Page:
|Publication number||US4167766 A|
|Application number||US 05/912,469|
|Publication date||Sep 11, 1979|
|Filing date||Jun 5, 1978|
|Priority date||Jun 5, 1978|
|Publication number||05912469, 912469, US 4167766 A, US 4167766A, US-A-4167766, US4167766 A, US4167766A|
|Inventors||Set B. Chau|
|Original Assignee||Ex-Cell-O Corporation|
|Export Citation||BiBTeX, EndNote, RefMan|
|Patent Citations (2), Non-Patent Citations (2), Referenced by (20), Classifications (15), Legal Events (1)|
|External Links: USPTO, USPTO Assignment, Espacenet|
Flexible magnetic disk storage systems are presently in use. Flexible magnetic discs, or diskettes, are commonly referred to as "floppy disks." The diskette per se is referred to as the "media." At the present time, there are flexible magnetic storage systems utilizing magnetic transducers that are operative with only one side of the diskette. Other floppy disk systems are operative with a pair of magnetic transducers arranged on opposite sides of the flexible media. In the two-sided flexible disk systems presently available during the normal transducer operations, the two transducers are arranged so that they gently squeeze the flexible media in a manner so that each transducer acts as a transducer media/interface force for the other to insure optimum media contact. The obvious advantage of the two-sided system is that twice as much storage space is available for a given diskette size relative to the single-sided system. A flexible magnetic disk system operates at much lower rotary speeds than rigid magnetic disk systems. Rigid magnetic disk systems may be operated as high enough rotary speeds so that a dynamic air bearing can be created between the transducer and the disk and thereby avoid physical contact between the transducer and the rigid disk during the operation of the system. This type of operation is not possible with flexible disk magnetic systems. Due to the lower operating rotary speeds that prevail in flexible disk systems, in order to achieve proper operation, sufficient contact pressure must be provided between the flexible diskette and the magnetic transducers.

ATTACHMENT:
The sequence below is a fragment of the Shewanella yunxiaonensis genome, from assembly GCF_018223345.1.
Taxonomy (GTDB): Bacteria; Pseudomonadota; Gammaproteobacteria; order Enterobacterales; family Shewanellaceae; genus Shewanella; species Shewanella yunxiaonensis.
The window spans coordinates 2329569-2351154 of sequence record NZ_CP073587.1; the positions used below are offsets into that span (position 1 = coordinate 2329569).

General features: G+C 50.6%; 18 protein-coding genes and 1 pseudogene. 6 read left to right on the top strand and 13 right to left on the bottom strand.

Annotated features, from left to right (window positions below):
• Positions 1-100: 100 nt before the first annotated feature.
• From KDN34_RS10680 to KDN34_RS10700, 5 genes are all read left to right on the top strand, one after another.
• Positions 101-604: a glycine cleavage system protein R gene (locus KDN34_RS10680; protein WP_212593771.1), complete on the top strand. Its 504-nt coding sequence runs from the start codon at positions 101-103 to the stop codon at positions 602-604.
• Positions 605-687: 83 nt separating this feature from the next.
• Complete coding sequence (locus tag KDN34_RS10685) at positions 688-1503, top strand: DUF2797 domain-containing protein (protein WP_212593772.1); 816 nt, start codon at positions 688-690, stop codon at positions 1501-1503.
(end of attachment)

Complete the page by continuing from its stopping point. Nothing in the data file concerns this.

At the present time, the use of a two-sided flexible disk system produces serious problems due to the drastic wear on the diskette that results when the two transducers are loaded in an opposed relationship to each other on the opposite sides of the diskette. The wear problems of the two-sided operation includes stripping off the magnetic film from the diskette by the rubbing action produced by the transducer against the diskette. The resulting wear and/on destruction of the diskette is not an important factor in the use of the two-sided systems since the cost of the diskette per se is relatively low. The loss of the data recorded on a diskette, however, presents a serious problem as it is unpredictable as to when the recorded data may be lost. The wear problems associated with the two-sided disk systems have been considered by some floppy disk users an unsolvable and so they have abandoned the use of two-sided systems in favor of single-sided systems. Magnetic transducers packaged in ceramic housings have been promoted as extending the life of the floppy disk systems. It has been found that the wear problems resulting from utilizing the two-sided magnetic transducer systems is produced when the two opposed magnetic transducer are loaded against each other and a "point contact" situation occurs upon the initial contact between the transducers and the recording media. The problem still exists even when the corners of the transducer package are radiused to avoid point contact and similar obvious solutions are incorporated into the system.